I would not call the "In Death" series by J.D.Robb a cozy in any way, but the romance works for me in that series. One of the 'cozies' that romance has worked for me is the Margaret Maron series with Judge Knott.

I can't remember the author or the name of the book (and I think it is intended to be a series) which the romance angle did not work was one in which both characters were law enforcement people and both had so many conflicts/hangups that it was like reading a psychiatrist's case file! No thanks ...

I am primarily a character-driven reader, so romance/relationships, if done well and an integral part of the overall story, can be a plus for me ... and a total turnoff otherwise.


message 42: by Joseph (new)

Joseph Cacciotti (josephjcacciotti) | 15 comments Hello Beth,
I totally agree with you, I write Mystery/Thrillers and I want my story to glide smooth. I'm not thinking of any romantic scenes, even though at times I'll explain in detail what the person looks like. But that's as far as it goes, and through my reviews only one person graded me a three star mark, because it didn't have enough romance in it. Personally it didn't have any romance in it, just plenty of action and adventure.


message 43: by Susan (new)

Susan | 69 comments I like both mystery and romance but I usually pick up a mystery because I am not looking for romance in my reading at that point. I don't mind the insertion of romance into the mystery as long as it makes sense for the characters, furthers the plot, and doesn't take away from the story. I do like the J.D. Robb series but if I want more mystery I pick up something else since I know there will be romance involved.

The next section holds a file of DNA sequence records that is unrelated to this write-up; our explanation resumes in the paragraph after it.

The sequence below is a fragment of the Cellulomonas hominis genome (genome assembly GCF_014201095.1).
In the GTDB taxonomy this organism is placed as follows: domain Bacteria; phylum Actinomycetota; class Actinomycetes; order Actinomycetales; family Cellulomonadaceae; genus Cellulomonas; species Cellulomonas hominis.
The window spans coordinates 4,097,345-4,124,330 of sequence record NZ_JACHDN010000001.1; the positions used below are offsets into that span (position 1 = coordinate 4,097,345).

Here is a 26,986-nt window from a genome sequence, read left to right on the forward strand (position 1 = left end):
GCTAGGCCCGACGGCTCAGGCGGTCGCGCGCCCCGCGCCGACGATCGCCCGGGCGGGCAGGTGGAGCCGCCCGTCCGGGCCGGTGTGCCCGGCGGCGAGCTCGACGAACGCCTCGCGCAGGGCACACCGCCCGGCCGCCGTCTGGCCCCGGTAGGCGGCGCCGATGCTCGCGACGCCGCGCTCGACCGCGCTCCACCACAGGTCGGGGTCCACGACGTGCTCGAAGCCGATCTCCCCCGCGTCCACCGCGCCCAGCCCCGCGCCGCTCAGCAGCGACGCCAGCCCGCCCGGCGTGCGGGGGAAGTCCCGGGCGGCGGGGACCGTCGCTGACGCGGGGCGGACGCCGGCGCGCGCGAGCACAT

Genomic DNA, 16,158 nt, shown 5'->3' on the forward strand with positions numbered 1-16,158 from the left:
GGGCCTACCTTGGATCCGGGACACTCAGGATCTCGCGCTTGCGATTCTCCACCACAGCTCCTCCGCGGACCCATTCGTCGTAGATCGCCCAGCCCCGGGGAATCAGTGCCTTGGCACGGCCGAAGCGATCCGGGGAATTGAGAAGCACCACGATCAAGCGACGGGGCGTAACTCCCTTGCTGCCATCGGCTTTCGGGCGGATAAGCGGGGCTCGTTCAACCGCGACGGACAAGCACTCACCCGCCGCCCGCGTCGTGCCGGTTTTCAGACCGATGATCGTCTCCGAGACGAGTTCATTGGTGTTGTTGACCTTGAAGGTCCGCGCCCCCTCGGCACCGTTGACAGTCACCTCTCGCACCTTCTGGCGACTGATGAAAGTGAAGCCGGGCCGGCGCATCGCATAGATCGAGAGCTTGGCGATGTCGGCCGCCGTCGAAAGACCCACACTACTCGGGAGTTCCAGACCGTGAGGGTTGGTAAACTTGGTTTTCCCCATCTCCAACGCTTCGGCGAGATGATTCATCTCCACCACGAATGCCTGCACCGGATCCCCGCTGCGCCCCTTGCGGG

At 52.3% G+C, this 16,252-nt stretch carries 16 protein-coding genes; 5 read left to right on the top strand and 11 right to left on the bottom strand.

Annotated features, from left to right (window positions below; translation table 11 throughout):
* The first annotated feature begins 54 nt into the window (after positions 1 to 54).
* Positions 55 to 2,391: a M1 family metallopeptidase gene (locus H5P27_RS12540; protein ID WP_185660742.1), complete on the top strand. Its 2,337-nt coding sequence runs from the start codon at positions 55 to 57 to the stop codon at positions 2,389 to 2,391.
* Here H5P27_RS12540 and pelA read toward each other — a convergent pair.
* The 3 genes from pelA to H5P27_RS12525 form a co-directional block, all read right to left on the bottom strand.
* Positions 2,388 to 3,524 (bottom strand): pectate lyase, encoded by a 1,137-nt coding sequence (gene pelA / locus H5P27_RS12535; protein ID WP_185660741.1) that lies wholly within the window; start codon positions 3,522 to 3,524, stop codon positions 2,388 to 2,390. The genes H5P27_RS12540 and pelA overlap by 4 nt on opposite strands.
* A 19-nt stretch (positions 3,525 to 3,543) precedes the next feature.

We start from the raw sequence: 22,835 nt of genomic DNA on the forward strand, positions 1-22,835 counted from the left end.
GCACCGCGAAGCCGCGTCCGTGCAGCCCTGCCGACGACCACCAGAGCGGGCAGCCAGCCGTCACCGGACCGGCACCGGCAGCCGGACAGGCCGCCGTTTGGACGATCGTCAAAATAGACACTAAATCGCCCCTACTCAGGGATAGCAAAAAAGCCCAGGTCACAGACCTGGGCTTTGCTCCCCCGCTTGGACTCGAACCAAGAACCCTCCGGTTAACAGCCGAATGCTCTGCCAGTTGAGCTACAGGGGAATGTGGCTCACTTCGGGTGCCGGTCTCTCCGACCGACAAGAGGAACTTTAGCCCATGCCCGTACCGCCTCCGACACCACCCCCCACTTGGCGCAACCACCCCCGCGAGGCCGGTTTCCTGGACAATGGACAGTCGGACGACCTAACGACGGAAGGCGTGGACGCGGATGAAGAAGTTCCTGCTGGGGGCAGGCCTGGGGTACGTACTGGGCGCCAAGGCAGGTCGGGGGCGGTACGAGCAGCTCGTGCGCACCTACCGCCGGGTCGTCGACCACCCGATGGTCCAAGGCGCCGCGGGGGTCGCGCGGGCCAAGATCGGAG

message 44: by aprilla (new)

aprilla Beth wrote: "I feel I have to ask this question - just to clarify whether I am alone and truly a miserable git, or others feel the same!

One of my biggest pet hates is unnecessary, flowery Mills and Boon sty..."


I agree 1000% !!
If I want Romance I know where to go.
:)


message 45: by Veronica (new)

Veronica (veraj121) | 129 comments I like a little of everything in a crime novel. A little romance just shows a some human and emotional element to a crime novel. Some authors could get too mushy, I agree. James Patterson's Alex Cross series adds just enough romance and personal aspect for the characters. Jackie Collins Lucky series incorporates every element to keep a reading wanting more. Patricia Cornwell's Scarpetta series is ok. I havent picked up J.D Robb's Death series because I still see her as Nora Roberts(too much romance).

But a little romance is needed to keep a crime story from desensitizing their characters. Just my opinion, though


message 46: by [deleted user] (new)

If it fits to the story then whynot. It gives little more spice to the story then.


message 47: by Nick (new)

Nick Wastnage (NickWastnage) | 32 comments I'm a crime thriller writer, driven by character, plot and dialogue. Villains, despite their criminality, are human beings and have love affairs. If the affair is intrinsic to the plot and part of the character's make-up then I include it but not in a romantic slushy way.


message 48: by Beth (new)

Beth | 408 comments I like a little romance and a little titillation, but you can skip the "plumbing details," as I call them. :)


message 49: by Hayes, Co-Moderator (new)

Hayes (hayes13) | 2060 comments Mod
Beth wrote: "... "plumbing details" ..."

LOL Perfect description!


message 50: by [deleted user] (new)

Beth wrote: "I like a little romance and a little titillation, but you can skip the "plumbing details," as I call them. :)"

I agree!